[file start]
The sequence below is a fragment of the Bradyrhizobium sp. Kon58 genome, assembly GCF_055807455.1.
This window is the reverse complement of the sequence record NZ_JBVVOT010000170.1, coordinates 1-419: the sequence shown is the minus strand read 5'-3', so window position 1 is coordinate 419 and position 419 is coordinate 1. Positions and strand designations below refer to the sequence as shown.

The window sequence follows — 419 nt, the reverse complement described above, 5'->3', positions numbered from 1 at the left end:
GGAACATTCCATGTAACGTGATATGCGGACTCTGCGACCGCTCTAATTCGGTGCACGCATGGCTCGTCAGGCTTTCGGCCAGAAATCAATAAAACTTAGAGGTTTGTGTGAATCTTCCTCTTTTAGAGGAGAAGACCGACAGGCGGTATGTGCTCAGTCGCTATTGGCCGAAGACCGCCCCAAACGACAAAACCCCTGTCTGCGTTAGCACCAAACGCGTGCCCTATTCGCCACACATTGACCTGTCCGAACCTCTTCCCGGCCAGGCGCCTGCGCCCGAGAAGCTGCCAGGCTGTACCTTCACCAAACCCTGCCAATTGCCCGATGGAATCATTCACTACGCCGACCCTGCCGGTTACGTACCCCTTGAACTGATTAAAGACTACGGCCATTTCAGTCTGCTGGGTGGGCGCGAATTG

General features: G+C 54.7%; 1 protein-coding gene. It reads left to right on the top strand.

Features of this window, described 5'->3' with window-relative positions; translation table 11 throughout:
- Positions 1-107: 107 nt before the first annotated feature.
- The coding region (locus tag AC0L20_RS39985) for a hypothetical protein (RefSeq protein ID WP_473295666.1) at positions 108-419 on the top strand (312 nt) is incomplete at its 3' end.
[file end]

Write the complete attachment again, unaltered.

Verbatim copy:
The sequence below is a fragment of the Bradyrhizobium sp. Kon58 genome, assembly GCF_055807455.1.
This window is the reverse complement of the sequence record NZ_JBVVOT010000170.1, coordinates 1-419: the sequence shown is the minus strand read 5'-3', so window position 1 is coordinate 419 and position 419 is coordinate 1. Positions and strand designations below refer to the sequence as shown.

The window sequence follows — 419 nt, the reverse complement described above, 5'->3', positions numbered from 1 at the left end:
GGAACATTCCATGTAACGTGATATGCGGACTCTGCGACCGCTCTAATTCGGTGCACGCATGGCTCGTCAGGCTTTCGGCCAGAAATCAATAAAACTTAGAGGTTTGTGTGAATCTTCCTCTTTTAGAGGAGAAGACCGACAGGCGGTATGTGCTCAGTCGCTATTGGCCGAAGACCGCCCCAAACGACAAAACCCCTGTCTGCGTTAGCACCAAACGCGTGCCCTATTCGCCACACATTGACCTGTCCGAACCTCTTCCCGGCCAGGCGCCTGCGCCCGAGAAGCTGCCAGGCTGTACCTTCACCAAACCCTGCCAATTGCCCGATGGAATCATTCACTACGCCGACCCTGCCGGTTACGTACCCCTTGAACTGATTAAAGACTACGGCCATTTCAGTCTGCTGGGTGGGCGCGAATTG

General features: G+C 54.7%; 1 protein-coding gene. It reads left to right on the top strand.

Features of this window, described 5'->3' with window-relative positions; translation table 11 throughout:
- Positions 1-107: 107 nt before the first annotated feature.
- The coding region (locus tag AC0L20_RS39985) for a hypothetical protein (RefSeq protein ID WP_473295666.1) at positions 108-419 on the top strand (312 nt) is incomplete at its 3' end.